coals. Their travel agent customers are abusing them, holding space unnecessary
with little to no intention to fill all the seats requested.
Travel agents regularly call three to four airlines and hold contracts
with all of them. A request for 50 seats would often cause 200 seats to come
out of inventory, across multiple airlines.
Customers will compare flights and rates. The lack of a
central marketplace or means to quickly get quotes means agents have to hold
space as they shopped.
Airlines get abused by multiple and duplicate requests
every day, and it costs them millions.
Charging $50 to hold space would qualify the buyer and
eliminate waste. Airlines also field hundreds of thousands of requests, so the
$50 fee would help profitability.
NDC is growing up,
and so should your profit margins.
Technology continues to advance as airlines develop the
ability to sell more products to consumers. The revenue opportunity is clear
for an airlines group program.
Group passengers want to buy more products!
Citing internal research, over 23% of all groups would pay for advanced seat
assignments, pre‐pay bags, purchase lounge access and more.
Because the airlines rely on an offline, call-center model
to do their sales, there is no chance at selling groups ancillaries.
Bacarai, we are exploring using NDC connections to further upsell group
passengers. As more capabilities are added, the airlines can make millions more
off their groups should they choose to evolve their groups programs.
Did airlines forget
time is money? Distributing group airfare offline is expensive.
In the airline industry, every dollar, every pound and
every minute counts.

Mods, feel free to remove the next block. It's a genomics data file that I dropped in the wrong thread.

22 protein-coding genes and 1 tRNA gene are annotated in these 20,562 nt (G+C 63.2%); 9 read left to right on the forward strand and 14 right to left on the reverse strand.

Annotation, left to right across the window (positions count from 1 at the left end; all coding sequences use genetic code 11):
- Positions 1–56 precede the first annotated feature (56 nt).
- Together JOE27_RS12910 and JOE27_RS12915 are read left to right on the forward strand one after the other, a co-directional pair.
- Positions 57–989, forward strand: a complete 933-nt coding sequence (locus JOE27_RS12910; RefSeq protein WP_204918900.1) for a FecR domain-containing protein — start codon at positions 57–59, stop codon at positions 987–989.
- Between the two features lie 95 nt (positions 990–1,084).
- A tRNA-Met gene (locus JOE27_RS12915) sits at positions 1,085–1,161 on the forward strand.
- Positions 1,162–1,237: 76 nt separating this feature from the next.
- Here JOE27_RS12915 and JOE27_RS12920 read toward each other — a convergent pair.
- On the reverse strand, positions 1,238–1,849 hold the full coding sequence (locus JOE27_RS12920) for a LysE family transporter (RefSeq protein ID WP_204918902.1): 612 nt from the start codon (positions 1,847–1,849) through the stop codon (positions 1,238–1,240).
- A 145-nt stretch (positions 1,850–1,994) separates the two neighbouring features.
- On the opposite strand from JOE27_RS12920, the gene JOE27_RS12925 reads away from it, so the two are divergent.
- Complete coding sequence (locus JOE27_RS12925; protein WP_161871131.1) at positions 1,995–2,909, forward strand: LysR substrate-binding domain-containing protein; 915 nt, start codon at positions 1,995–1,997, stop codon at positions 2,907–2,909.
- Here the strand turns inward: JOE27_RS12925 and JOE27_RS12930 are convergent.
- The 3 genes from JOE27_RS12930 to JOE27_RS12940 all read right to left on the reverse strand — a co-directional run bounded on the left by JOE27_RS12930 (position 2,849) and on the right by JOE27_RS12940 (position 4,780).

The average group contract takes an airline about 14 to 20
minutes to produce for the customer, and this is with extremely low conversion
Automating your group sales and publishing offers online frees up your
agents to handle higher-level tasks and reduces the overall cost of your group
Let your people handle the people. Leave the data retrieval
to the machines.
After you bring your
group air program online, get smart about where to publish offers.
Let’s get something straight. Customers are going to price
In fact, the airline industry has made it very time-consuming
to price shop for group airfare. Yet, 95% of all customers booking group
airfare call and hold space with multiple airlines as they compare rates.
When customers price shop offline or in a siloed manner, it
hurts the airlines, as cancelation rates run rampant.
Last summer, Delta shuttered access to their group program
due to high cancelations.
So, while automating your group program
will decrease costs, improve the customer experience and eventually allow an
airline to sell more products - it isn’t a total solution, as it doesn’t solve
the cancelation problem that plagues the industry.
In the immediate future, group airfare will be single
channel. In the long term, group offers will be published to a central
The future looks digital for group airfare - which means
higher yields, better efficiency and lower costs.
Offering a digital shopping experience for group airfare
lowers operating costs and increases operational efficiency, all the while
providing new revenue opportunities and exposure.
Group airfare will likely follow a similar evolutionary path
as single tickets. Airlines will realize the potential, put group offers online
in a single channel and then start to distribute offers in multiple channels.
Airlines perform miracles every day. It’s nothing short of
amazing to watch a 500‐ton airplane dart into the sky. Airlines can surely make
a solid business decision and invest in modernizing their group programs.
For a relatively small investment, an airline can bring
group sales online, delight their customers and turn a sizable profit in the
Sounds like a win for everyone.